NATO launched its training mission for Iraqi forces Saturday, sending a small group of officers to Iraq to consult with authorities and prepare logistics.
The NATO Training Implementation Mission, led by Dutch Air Force Maj. Gen. Carel Hilderink, will initially consist of about 45 people. The first four officers left for Iraq on Saturday from a command center in Naples, and the remainder should deploy next week, NATO said in a statement.
“Through the training of the Iraqi security forces, the Alliance will help bring forward the day when international forces are no longer required in Iraq,” the statement said.
Alliance headquarters called it the official start of the training mission.
“The guys will essentially start work right away, establishing contact, offering advice and preparing the long-term training,” spokesman Robert Pszczel said at alliance headquarters in Brussels, Belgium.
NATO leaders agreed to the mission at a summit in late June but had left details vague. The 26 NATO countries agreed a week ago to send the team after sidestepping a dispute between the United States and France over command of the alliance operation.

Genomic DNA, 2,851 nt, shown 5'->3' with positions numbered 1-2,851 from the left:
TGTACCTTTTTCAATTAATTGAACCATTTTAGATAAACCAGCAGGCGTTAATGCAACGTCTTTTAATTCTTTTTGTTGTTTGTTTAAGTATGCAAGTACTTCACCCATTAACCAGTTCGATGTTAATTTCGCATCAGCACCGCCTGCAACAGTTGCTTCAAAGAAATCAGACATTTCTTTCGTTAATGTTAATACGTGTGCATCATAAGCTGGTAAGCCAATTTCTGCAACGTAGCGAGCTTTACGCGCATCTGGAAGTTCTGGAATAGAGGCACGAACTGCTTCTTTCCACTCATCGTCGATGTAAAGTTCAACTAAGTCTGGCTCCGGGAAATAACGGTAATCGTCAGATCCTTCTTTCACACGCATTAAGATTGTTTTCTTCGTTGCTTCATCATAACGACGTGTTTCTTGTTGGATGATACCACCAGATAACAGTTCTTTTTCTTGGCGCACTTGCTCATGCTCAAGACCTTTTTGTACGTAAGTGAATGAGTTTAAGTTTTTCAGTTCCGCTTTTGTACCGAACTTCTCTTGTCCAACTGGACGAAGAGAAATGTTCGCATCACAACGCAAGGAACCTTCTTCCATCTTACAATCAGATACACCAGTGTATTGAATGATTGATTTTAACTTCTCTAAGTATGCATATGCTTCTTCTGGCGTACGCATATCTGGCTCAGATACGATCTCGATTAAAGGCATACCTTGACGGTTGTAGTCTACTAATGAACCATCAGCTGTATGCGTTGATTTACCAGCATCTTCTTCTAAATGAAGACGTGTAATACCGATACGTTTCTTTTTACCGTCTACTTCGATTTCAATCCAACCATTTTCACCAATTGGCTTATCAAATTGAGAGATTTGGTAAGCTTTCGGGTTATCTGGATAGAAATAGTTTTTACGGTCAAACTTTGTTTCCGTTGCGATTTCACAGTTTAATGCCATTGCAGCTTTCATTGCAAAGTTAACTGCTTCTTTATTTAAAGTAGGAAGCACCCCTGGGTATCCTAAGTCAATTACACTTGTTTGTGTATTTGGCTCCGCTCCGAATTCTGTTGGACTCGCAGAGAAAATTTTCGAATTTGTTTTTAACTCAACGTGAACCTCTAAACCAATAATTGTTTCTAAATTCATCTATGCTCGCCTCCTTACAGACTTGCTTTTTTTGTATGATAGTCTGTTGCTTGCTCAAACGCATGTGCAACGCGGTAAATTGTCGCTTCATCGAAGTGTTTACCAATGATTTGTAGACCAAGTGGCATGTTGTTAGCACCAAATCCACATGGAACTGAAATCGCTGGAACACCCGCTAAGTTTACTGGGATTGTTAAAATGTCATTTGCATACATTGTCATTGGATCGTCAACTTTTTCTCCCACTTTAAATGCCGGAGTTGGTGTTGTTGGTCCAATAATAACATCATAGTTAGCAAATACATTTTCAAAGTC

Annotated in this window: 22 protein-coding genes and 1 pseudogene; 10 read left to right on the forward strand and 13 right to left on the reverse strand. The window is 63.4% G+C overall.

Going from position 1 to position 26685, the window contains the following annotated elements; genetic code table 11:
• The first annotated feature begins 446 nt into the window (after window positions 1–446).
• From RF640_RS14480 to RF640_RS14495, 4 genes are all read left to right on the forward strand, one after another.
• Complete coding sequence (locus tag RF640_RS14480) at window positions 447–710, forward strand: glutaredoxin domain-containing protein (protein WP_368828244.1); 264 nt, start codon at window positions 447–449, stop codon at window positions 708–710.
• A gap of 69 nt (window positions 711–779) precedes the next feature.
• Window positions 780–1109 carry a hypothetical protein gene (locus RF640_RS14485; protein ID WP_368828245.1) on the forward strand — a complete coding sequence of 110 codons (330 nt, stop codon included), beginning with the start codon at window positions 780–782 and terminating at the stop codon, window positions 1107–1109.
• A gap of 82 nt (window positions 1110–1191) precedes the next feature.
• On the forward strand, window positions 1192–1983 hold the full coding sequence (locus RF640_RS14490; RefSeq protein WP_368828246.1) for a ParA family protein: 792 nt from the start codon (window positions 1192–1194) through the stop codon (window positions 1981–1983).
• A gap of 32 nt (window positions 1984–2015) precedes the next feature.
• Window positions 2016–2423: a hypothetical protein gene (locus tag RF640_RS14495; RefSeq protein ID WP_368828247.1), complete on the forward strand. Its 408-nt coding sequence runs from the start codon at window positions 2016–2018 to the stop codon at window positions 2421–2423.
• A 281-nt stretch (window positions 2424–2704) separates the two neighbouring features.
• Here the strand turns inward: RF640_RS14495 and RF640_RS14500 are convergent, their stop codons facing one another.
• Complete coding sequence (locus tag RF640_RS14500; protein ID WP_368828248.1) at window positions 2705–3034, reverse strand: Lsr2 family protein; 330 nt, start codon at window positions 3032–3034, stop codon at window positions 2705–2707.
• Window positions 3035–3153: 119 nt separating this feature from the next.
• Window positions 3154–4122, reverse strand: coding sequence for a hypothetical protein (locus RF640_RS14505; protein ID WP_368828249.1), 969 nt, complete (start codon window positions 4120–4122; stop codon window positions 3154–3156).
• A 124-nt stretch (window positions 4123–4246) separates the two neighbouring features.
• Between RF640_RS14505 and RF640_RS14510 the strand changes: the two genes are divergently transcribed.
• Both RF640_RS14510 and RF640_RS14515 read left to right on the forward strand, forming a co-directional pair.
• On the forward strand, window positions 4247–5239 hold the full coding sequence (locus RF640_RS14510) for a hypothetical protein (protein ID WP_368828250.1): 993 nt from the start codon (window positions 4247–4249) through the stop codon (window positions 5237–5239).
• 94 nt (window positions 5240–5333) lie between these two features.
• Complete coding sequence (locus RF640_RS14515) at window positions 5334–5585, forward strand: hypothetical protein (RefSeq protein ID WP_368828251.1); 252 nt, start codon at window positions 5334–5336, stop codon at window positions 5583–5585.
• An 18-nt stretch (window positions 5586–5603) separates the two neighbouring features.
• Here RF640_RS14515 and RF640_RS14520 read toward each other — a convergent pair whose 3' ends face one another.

The group of 45 will report back to NATO headquarters Sept. 15 about proposed command links with the U.S.-led multinational force, which is expected to provide security. Washington was pushing for “unity of command” between the two, but Paris has insisted they be kept separate.
NATO will then decide how to proceed with the mission.
Last week, U.S. Ambassador to NATO Nicholas Burns said he expected the initial mission to be followed by a larger force in the hundreds by early fall.
NATO’s role in Iraq so far has been limited to providing logistical backup to a Polish-led division working with the American troops. Sixteen NATO members have troops in Iraq but they are not under the NATO flag.